All Articles by Jack Christensen

A Natural History of the Mind

I create islands in my mind


according to random whims.


I conjure biomes and terrains,

raw landscapes

of saw tooth mountains cross-cut

with indiscriminate rivers

ejecting boulders and dragonfish

over basalt cliffs to a primordial ocean

by the second,


lands where strife unfolds

in its unremarkable forms

of predation on winter-stricken highlands

and hunger

on drought-dead plains


swept with dust,

low and abiding,

unfurling headlong

before the rain.



I imagine lava rock teardrops

tossed across the sea like


where a goatherd tends a flock

on club moss

among tortoise shells and pine cones


as salt dissolves

cairn stones, atom by atom,

cobbled haphazardly

atop a battered headland

beside a sun-bleached femur


above the gorge where, once,

eyes opened one dawn to dust

and light

shot through with the swell and crash

of time’s shore.

Acadia, Nocturnal

The fog is shrouding tamarack

and a flawless black sky

as frogs trill from turbid pond water,

but she doesn’t know.


She emerges from our room only to eat

and ask whether Andromeda chose to show

over Cadillac Mountain

or if Venus sailed down the Penobscot

out into the Atlantic. I avert my eyes

from her withered outline and pretend

I can’t hear her.


Mornings, I wake to shade

cast broadside by conifers that gather twilight

in the long afternoons

as she sleeps, hours before the sun has gone,

while I go walking on Morgan Bay Road.

Yet dusk always comes.


So I lower my gaze,

linger under lampposts in denial

of the million suns

spinning out like streams of spores


from toadstools on the forest bottom,

then return to her labored wheezing.


I’m told we have the darkest skies

this side of the continent

and that one can see galaxies

twenty million light years far.


But now the fog is shrouding my eyes

as a breeze slips from the bay,

and she is sleeping


in a halo of silver locks.

A frog splashes into water.

New World

First comes the weight,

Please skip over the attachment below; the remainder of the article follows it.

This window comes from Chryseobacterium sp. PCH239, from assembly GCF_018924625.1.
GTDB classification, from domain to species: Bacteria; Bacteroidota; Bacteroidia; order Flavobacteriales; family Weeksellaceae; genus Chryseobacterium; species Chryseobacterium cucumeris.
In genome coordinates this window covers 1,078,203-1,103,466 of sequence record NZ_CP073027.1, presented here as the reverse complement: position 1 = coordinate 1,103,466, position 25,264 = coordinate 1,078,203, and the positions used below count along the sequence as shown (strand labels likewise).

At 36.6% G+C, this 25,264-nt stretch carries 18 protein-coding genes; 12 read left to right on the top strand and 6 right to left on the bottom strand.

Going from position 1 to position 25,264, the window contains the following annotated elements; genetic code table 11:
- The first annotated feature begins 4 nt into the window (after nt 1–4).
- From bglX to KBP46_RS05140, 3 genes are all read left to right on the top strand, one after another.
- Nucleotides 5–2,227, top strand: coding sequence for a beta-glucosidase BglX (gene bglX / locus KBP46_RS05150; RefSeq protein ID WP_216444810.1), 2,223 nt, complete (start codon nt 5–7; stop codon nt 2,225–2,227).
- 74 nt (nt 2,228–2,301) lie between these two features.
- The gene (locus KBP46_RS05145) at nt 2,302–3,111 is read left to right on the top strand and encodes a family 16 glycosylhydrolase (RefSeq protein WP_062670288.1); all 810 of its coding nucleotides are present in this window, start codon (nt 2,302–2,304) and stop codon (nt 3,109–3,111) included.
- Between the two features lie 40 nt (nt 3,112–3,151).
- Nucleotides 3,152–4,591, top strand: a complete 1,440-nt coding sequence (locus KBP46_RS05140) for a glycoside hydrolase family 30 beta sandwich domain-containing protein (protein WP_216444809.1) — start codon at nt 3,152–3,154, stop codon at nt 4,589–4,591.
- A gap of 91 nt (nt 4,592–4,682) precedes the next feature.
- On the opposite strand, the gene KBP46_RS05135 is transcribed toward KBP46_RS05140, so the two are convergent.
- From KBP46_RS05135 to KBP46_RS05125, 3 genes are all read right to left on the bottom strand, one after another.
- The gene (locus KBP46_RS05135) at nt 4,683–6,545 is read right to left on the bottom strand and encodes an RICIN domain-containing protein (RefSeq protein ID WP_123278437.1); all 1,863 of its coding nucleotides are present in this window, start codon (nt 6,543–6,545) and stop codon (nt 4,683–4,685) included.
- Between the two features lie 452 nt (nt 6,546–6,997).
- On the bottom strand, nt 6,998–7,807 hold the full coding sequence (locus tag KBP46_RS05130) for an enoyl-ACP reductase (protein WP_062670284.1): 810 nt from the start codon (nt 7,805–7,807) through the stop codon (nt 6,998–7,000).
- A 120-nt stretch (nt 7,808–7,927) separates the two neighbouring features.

then the ringing,

then the scatterplot of electric light

strung out along the riverbank through the window.

Your hand stays immobile on the bed

because, who knows? It could have been

some bandage pressed tight against the skull

by a mindful nurse doing her job, as in

stanch post-surgical bleeding

with a secure compress for twenty-four hours

until patient is upright and fully conscious.

Not quite ready to give up

on magical thinking, that’s what you thought,

(or made yourself think)

because, you know, “Stay positive.”


But, because you’re human

and it can’t forever stay four AM in the ICU

on the morning after, you raise your hand

to discover

that any distinction between weight and ringing

is irrelevant, since

tinnitus is the brain’s response

to loss of auditory stimulation

resulting from the trauma of schwannoma resection,


“We’re hopeful, but nothing’s positive.”

(You never pondered before

how the rubbing of palm against ear

is supposed to be audible).


For a moment, the summer disaster flick

is your sole wish, since it would only be fitting

for a tidal wave to come surging up from the Atlantic,

smashing your body

into oblivion. But it’s morning,

and the scatterplot is fading as the city reassembles

out of the grey while a barge drifts downriver to the harbor.

So you settle beneath the weighted, ringing silence

and wait for an orderly to bring breakfast.

Because, really, what other choice do you have?